Ice fishers using two poles still need a special two-pole permit this winter, despite a proposed rule change by the Utah Division of Wildlife Resources.
The Utah Wildlife board approved a license change in November that eliminated the need for the two-pole permit. Many ice fishers thought the rule change would take effect on Jan. 1, with the start of the new year.
But there is one more step: any change in license fees must also be approved by the Utah State Legislature.
“It has caused confusion because people heard of the changes before the legislature could vote on it,” said Mark Hadley, DWR public relations official.
The Utah Legislature begins its session on Jan. 27. If it approves the changes, they will likely take effect on July 1.
“It is up in the air if the changes will pass. We feel really good about the changes that we have suggested,” said Hadley.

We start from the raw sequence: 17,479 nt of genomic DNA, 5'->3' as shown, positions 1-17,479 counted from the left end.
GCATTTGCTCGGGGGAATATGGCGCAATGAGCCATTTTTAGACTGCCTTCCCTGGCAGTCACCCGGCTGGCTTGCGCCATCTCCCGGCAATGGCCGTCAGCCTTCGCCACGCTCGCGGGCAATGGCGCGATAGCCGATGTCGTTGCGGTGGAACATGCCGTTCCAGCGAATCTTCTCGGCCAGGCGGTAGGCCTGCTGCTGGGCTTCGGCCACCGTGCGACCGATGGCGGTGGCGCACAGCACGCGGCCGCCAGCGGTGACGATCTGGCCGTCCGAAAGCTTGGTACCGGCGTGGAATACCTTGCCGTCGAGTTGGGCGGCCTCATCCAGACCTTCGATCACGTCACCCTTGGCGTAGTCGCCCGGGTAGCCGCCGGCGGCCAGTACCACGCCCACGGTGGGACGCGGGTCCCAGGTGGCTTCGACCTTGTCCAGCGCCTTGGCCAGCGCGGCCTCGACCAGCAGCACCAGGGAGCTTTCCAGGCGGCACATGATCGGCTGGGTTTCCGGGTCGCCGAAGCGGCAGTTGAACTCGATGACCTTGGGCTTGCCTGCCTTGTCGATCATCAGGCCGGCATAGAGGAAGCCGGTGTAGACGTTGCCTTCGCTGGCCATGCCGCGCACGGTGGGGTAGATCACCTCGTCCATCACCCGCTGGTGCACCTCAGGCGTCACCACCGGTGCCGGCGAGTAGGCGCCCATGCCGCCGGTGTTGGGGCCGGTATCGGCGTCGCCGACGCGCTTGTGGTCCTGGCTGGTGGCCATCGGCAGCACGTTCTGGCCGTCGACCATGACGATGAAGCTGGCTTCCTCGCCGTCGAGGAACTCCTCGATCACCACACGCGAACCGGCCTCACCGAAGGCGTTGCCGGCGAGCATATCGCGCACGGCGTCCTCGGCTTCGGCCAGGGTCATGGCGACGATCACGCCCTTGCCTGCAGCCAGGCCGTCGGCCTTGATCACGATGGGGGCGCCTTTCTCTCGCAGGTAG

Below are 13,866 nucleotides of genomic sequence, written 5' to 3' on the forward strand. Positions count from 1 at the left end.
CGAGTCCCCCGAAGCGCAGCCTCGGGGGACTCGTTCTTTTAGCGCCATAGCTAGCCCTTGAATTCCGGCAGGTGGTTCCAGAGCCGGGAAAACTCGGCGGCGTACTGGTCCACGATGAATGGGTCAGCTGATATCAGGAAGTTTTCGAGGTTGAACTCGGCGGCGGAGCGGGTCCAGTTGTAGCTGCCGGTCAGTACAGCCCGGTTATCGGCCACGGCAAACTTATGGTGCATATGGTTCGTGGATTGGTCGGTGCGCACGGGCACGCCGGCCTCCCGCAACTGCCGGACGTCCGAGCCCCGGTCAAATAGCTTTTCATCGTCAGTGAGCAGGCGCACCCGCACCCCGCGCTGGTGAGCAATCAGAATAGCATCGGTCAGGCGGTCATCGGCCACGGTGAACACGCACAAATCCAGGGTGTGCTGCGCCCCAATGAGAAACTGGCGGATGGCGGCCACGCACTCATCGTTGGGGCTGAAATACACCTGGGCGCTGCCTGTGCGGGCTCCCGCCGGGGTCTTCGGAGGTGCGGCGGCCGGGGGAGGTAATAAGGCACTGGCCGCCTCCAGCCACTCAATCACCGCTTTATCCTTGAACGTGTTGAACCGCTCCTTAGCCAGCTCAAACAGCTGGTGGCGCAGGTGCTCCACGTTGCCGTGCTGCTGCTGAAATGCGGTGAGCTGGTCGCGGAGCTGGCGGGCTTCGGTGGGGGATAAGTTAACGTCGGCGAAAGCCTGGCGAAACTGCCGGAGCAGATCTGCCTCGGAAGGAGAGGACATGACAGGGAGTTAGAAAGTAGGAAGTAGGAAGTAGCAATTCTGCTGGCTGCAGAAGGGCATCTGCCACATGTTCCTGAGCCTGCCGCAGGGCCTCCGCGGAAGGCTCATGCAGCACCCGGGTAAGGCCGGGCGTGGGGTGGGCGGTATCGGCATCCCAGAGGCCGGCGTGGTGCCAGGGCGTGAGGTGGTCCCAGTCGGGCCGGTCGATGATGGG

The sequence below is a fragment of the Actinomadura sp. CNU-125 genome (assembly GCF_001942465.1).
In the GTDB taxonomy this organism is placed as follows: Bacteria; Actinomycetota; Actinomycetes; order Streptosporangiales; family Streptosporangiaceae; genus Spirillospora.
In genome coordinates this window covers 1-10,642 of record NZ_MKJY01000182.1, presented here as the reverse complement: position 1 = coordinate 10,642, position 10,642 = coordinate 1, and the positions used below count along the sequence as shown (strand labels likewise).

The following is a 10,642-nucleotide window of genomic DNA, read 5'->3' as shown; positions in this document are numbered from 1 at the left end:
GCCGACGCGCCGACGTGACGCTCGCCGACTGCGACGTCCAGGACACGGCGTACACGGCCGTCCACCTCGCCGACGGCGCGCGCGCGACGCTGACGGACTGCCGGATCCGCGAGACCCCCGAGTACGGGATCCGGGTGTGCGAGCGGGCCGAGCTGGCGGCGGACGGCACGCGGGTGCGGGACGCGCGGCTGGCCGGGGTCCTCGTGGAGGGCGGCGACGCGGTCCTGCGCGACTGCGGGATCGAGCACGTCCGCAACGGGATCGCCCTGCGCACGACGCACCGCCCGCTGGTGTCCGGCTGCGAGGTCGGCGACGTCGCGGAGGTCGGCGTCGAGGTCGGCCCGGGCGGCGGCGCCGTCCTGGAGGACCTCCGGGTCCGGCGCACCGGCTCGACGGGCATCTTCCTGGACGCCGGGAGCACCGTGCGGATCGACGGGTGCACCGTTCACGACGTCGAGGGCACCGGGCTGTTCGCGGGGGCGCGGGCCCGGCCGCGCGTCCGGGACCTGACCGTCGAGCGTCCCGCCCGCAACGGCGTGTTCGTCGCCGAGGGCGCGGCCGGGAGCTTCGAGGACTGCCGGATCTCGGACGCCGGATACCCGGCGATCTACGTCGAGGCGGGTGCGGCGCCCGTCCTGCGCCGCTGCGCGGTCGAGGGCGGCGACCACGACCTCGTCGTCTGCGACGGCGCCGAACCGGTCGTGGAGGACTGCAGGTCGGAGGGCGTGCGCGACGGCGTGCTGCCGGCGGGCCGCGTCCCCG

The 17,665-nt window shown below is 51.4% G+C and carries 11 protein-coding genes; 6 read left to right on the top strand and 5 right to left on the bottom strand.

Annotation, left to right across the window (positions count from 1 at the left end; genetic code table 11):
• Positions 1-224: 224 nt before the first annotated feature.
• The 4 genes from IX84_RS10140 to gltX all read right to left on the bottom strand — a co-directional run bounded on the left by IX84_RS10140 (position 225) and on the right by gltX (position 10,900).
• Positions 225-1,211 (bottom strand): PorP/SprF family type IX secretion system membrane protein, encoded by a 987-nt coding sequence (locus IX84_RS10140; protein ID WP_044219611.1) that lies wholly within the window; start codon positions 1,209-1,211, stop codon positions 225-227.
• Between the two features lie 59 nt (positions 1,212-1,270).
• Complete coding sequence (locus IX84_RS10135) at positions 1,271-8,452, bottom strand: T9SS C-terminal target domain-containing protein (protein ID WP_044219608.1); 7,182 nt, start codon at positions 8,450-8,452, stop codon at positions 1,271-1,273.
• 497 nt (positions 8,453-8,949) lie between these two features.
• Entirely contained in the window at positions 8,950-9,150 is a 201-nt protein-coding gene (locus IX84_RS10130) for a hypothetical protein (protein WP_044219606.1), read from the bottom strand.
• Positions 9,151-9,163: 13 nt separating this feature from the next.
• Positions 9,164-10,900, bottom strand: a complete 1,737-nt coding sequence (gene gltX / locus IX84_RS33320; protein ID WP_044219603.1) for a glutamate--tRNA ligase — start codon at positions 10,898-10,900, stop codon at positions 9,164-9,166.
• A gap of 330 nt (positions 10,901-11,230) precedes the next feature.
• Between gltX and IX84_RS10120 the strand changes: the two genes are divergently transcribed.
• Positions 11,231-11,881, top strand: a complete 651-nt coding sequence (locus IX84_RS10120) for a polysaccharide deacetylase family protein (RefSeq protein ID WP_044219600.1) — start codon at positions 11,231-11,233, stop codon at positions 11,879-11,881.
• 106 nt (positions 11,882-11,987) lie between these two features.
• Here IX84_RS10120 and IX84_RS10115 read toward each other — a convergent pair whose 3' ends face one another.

If fishers decide to go out with two poles and not get the permit, there are consequences. Hadley said there is a fine involved, where officers would cite the individual with a misdemeanor and a judge would then determine the penalty.
BYU is close to many ice fishing areas. It is a unique pastime among students.
“It’s a one-of-a-kind date idea and a good bro activity,” said Logan Lewis, a junior from Detroit who is majoring in accounting. “I love how freakishly cold it can be out on the lake and how one-with-nature you are.”
Gatlan Huntington, ice-fisher and Provo resident, said there is an advantage to taking two poles while ice fishing.
“You can play around with the rods, putting one clear at the bottom and maybe having the other half-way up to see where the fish are swimming,” he said.
If students are looking for places to go, they will not have to look far.
“Utah lake has ice fishing, and Provo Canyon has great places to go,” Hadley said. “Strawberry Reservoir is one of the best trout fisheries in the nation. Remember that if you want to use two poles, to buy the two-pole permit.”
Any questions can be answered at the nearest Division of Wildlife Resources office, at the DWR Salt Lake office at 801-538-4700, or at www.wildlife.utah.gov.